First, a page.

Content plays a pivotal role in the digital experiences of customers. Every web page, blog post, tweet, explainer video, ebook, or podcast is an opportunity to create a meaningful brand experience. A customer’s journey may start by reading a snippet of information in a search engine query and continue until the customer is reading a user manual for the product they just bought. It’s the content that has guided them on that journey.
Due to the Internet, customers now have more information about potential products and services than they have ever had access to in the past. It’s easy for them to evaluate and compare different brands and product offerings and research potential solutions to their problems. This knowledge has empowered them.
Consumers use content they find online to raise awareness of their options and to inform their decisions before purchasing. They’ll read testimonials and case studies, download fact sheets and pricing information. And after they make their purchase they will read user manuals and customer support material that offer tips and advice in the use and care of the products they’ve purchased.
This empowerment has made customers less dependent on the advice given to them by sales representatives. Before contacting an organisation, a customer may have already evaluated their options and be well down the path of making their decision. It’s the content they’ve read, viewed or listened to that has led them to this point. According to the Aberdeen Group, on average, conversion rates are six times higher for companies and brands using content marketing than those that aren’t, at 2.9% vs. 0.5%, respectively.
The connection between CX and Content
The content you create should encourage customers to act and take the next step in their journey. It needs to be relevant and useful, unique, easy to understand, consistent in tone and accurate. Research from Forrester highlights, “Customers are three to four times more likely to say they trust brands that communicate clearly. And when customers trust a brand, they prefer it to other brands. In contrast, when companies do not communicate clearly, customers perceive the brand to be deceptive or unethical — as literally trying to cheat them.[i]”
Without fully understanding your customer’s journey, it’s impossible to create the right kind of content for your audience and align it correctly to each stage of the journey. Each customer touchpoint needs to be defined and analysed and mapped in line with the most relevant content and other communications to guide the customer through their journey. When creating customer or buyer journey maps there are four main stages. These stages vary for each industry and organisation, but generally include:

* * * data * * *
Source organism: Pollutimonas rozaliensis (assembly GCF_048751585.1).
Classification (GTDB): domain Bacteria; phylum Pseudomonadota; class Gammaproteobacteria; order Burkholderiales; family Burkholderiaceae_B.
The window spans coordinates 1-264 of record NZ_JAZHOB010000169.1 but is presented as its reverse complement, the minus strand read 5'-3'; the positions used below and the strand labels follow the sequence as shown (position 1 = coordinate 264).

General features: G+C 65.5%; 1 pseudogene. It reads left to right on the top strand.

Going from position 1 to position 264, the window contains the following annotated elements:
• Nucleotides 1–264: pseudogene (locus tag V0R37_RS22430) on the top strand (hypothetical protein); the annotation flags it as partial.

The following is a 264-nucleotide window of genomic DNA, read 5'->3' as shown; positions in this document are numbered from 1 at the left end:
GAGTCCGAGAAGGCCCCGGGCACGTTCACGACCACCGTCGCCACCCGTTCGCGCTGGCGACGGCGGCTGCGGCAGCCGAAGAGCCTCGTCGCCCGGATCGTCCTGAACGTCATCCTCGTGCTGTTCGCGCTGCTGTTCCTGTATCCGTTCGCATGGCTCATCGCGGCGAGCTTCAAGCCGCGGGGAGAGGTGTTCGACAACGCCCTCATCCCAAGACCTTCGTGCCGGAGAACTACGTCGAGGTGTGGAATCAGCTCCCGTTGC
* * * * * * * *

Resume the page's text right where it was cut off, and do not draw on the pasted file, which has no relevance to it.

- Awareness – The beginning of the journey when a customer first discovers your brand or product for the first time. Content at this should focus on capturing attention and awareness.
- Consideration – Your content needs to answer questions and explain how your products and services solve problems.
- Decision – Content that convinces them to buy your product over your competitors.
- Post Purchase – Content that offers advice and tips to maximise the value customers obtain from a product or service.
Creating better content
For content to create a great customer experience it needs to be delivered via the right channel at the right time. Consumers often have hundreds if not thousands of different options to choose from. They are constantly bombarded with information and messages designed to distract them.
It’s increasingly confusing and difficult to make the right decision. To reach your intended audience your content needs to be helpful, unique, personalised and of the highest quality, as well as adapted to the customer journey.
The content you create needs to emotionally connect with your audience. According to research by the Journal of Consumer Research, more than 50% of experience is based on emotion and in most purchasing decisions, emotions are the main drivers. Emotional connection should be a goal, though a difficult one to measure, while building a content strategy.
So, it’s not just relevance and the usefulness of the content that is important, it’s the tone of voice, the style of writing and the visual style of the images and videos used that will impact the level of emotional connection. Does it need to be light-hearted or conversational and sympathetic? Are you trying to reach a young audience or an older more conservative audience?
The tone and styles used will depend on the product or
service and the brand values of the organisation. But whichever one you choose
it needs to be consistent across all communication channels and content.
[i] Faith Adams, Margaret Rodriguez, Danielle Place, Michelle Yaiser, Laura Garvin Tramm, Harley Manning, Scott Ross, and Rachel Birrell, “Read My Lips: Clear Communication Can Mean Billions In Revenue,” Forrester, July 31, 2017.